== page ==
Tattooed Chef plant-based sausage breakfast bowl. Reported to FDA via CAERS on January 6, 2021. Product packaging includes a gluten-free claim yet wheat flour and malt extract are included in the ingredients list. This product was purchased January 2, 2020 at a Sam’s Club. The manufacturer has confirmed that the gluten-free claim is a packaging error. According to the manufacturer COO, this product has been removed from the shelves at Sam’s Club.

RECALL NOTICE: Chef Myron’s sauces containing soy sauce made from wheat have finally been recalled. Recall notices for several sauces were posted to FDA’s enforcement report page the week of December 16, 2020.

The reason given for all recalls: “Product utilized a gluten-free claim but has as an ingredient a fermented soy sauce that is produced from wheat which was not processed to remove the gluten prior to fermentation.”

It is huge that these recalls are happening. Finally, the FDA appears willing to recall foods labeled gluten-free containing wheat-based soy sauce as an ingredient. This is a first in recent memory for an FDA-regulated food. These recalls also serve as precedent and a deterrent to other manufacturers using wheat based soy sauce in labeled gluten-free foods.

These recalls are a long time coming. Gluten Free Watchdog first reported Chef Myron’s to the FDA in 2014. We last filed a complaint on August 18, 2020. Unfortunately, these sauces are sold to various food service outlets, including schools, hospitals, military, and restaurants.

Gluten Free Watchdog also has been in contact with Chef Myron’s since 2014 advising them about their misbranded products. Most recently, in May 2020, the manufacturer advised Gluten Free Watchdog that the gluten-free statement appearing on product packaging “is from our quality team who works closely with the proper authorities to ensure everything is correct and testing is done.”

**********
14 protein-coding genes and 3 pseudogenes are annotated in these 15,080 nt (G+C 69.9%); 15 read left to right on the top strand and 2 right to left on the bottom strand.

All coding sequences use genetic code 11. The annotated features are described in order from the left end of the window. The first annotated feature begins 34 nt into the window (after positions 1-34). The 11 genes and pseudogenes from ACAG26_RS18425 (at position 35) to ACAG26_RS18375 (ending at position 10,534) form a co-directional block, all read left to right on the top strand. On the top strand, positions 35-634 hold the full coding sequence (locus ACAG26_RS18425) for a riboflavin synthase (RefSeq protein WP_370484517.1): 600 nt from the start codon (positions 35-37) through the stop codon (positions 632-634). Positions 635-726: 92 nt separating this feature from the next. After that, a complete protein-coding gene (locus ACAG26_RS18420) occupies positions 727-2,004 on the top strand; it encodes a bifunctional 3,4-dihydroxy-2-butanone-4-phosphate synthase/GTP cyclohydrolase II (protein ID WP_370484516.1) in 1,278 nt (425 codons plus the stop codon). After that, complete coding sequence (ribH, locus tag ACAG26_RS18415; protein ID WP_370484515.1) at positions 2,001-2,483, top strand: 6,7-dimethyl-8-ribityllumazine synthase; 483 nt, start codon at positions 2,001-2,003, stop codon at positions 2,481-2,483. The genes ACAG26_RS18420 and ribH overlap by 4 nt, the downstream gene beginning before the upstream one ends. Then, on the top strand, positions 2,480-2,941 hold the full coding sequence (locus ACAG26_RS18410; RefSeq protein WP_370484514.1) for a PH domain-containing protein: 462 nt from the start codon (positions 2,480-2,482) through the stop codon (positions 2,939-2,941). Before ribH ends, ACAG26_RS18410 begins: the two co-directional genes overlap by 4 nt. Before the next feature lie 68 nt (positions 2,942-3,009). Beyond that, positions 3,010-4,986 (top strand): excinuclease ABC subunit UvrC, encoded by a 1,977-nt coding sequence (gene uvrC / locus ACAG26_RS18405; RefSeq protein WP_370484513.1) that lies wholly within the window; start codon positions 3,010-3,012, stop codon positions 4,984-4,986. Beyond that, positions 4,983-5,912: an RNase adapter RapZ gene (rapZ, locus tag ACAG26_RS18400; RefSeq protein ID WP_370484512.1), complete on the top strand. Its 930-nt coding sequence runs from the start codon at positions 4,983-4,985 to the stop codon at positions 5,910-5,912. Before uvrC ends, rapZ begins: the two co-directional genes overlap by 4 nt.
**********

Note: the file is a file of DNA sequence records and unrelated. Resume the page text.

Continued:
As of January 4, 2021, there is no mention of the recalls on Chef Myron’s website. Products are still represented as containing wheat with the following statement, “The wheat has been processed (converted to amino acids during the fermentation process) to allow this food to meet the Food and Drug Administration (FDA) requirements for a “gluten-free” food.”

To view the recalls, see https://www.accessdata.fda.gov/scripts/ires/index.cfm. Select year 2020 and search the week of December 16th under the category food.

Alessi Gluten-Free Gnocchi. Reported to FDA via CAERS on November 25, 2020. This product is labeled gluten-free on front packaging but the ingredients list on back packaging includes wheat flour. From the manufacturer: “Our Gnocchi is a product of Italy, and packed for us there under the Alessi label. There are two versions: Gluten Free and Regular with Gluten. The two are packed on different lines and have different package weights. We had someone notify us of this issue, and was informed by our supplier that the Gluten free Gnocchi had the correct front label, however, the wrong back label was applied to some of the packages. We did verify the error and assure the product is gluten free.  The error was in the back label with the incorrect ingredient statement. This error has since been corrected.” GFWD reached back out to the manufacturer to ask if the mislabeled product had been tested for gluten to make sure it was gluten-free. They have not yet responded.

The Fine Cheese Co Olive Oil and Sea Salt Crackers. Reported to FDA via CAERS on November 19, 2020. FDA was first made aware of this product in December 2019. This product is labeled gluten-free yet contains “gluten-free malted barley.” Malted barley (labeled gluten-free or otherwise) is not allowed in foods labeled gluten-free in the US.

Smart for Life Banana Chocolate Chip Square. Reported to FDA via CAERS on November 16, 2020. UPDATE: This product is also sold in Canada and was reported by GFWD to Health Canada. According to an email received Jan 21, 2021, the cultured wheat flour has been removed from the product and the gluten-free claim retained. There is still no word from FDA. This product is labeled gluten-free yet includes the ingredient, “cultured wheat flour.” While this product includes a Contains statement, wheat is not listed (in violation of FALCPA). The manufacturer has been contacted but they have not responded. Update: GFWD is in contact with Smart for Life. It is unclear what steps this manufacturer will be taking.

Howe’s Oktoberfest Bratwurst (Beer Flavor). Reported to USDA on November 13, 2020. This product is labeled gluten-free yet includes the ingredient “beer.” There is no sub-ingredients list as would be expected if the beer was gluten-free and made using a substitute for malted barley. GFWD reached out to the manufacturer but they have not responded. There have been ongoing issues with the same formulation of product sold under different brand names.

Rainbow Light Women’s One Multivitamin. Reported to FDA via CAERS on November 2, 2020. This product is labeled gluten-free yet includes the statement, “Contains wheat traces from enzyme fermentation media.”

Pots & Co. Flourless Chocolate Cake. Reported to FDA via CAERS on September 18, 2020. This product is made in the UK and sold in the US. It is labeled gluten-free yet contains the ingredient “gluten-free barley malt extract (barley malt, water).”